BACKGROUND: Coronavirus disease 2019, (COVID-19) is a major problem in public health in the world. Up to June, 2020, the number of infections arising to 8,690,000 and cause 410,000 deaths all over the world. Identification the clinical symptoms from non-severe to severe is important for clinician. This meta-analysis aimed to compare the clinical symptoms between severe and non-severe COVID-19 pneumonia. METHODS: Electronic databases including PubMed, EMBASE, Web of Science, China National Knowledge Infrastructure database, Wanfang Database and Chinese Biomedical Literature Database were searched from its inception to June 21, 2020. We only included severe versus non-severe COVID-19 pneumonia patients and pooled results were summarized by STATA 12.0 software.Two researchers independently selected the study and assessed the quality of the included studies. The heterogeneity was measured by I tests (I < 50 indicates little heterogeneity, I≥50 indicates high heterogeneity). Publication bias was ruled out by funnel plot and statistically assessed by Begg test (P > .05 as no publication bias). RESULTS: Results will be published in relevant peer-reviewed journals. CONCLUSION: Our study aims to systematically present the clinical symptoms between non-severe and severe of COVID-19 patients, which will be provide clinical guidance for COVID-19 patients.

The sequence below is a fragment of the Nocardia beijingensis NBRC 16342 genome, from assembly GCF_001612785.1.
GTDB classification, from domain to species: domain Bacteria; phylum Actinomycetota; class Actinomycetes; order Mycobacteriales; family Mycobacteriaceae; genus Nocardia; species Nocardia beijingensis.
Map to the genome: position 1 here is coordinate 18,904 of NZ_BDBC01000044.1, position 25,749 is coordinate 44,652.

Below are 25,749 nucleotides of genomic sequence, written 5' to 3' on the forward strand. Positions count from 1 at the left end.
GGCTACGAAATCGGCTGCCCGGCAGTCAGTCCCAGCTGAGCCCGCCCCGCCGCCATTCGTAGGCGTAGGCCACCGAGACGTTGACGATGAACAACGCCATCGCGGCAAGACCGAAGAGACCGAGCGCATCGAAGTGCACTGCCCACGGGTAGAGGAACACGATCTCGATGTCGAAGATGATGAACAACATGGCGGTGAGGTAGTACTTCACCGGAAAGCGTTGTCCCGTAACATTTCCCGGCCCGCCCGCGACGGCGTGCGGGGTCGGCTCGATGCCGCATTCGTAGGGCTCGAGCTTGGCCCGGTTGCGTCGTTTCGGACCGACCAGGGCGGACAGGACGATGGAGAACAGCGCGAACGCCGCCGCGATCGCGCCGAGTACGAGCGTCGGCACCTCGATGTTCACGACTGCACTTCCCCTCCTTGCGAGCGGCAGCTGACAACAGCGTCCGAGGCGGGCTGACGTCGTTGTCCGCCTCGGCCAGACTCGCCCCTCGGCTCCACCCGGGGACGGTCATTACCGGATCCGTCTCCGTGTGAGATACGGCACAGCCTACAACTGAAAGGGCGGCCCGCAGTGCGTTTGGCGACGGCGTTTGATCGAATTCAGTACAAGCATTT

Subject(s)
Betacoronavirus , Coronavirus Infections/diagnosis , Pneumonia, Viral/diagnosis , Severity of Illness Index , Symptom Assessment/methods , Cohort Studies , Female , Humans , Male , Meta-Analysis as Topic , Pandemics , Randomized Controlled Trials as Topic , Research Design , Systematic Reviews as Topic
9.
J Transl Med ; 18(1): 328, 2020 08 31.
Article in English | MEDLINE | ID: covidwho-736397

ABSTRACT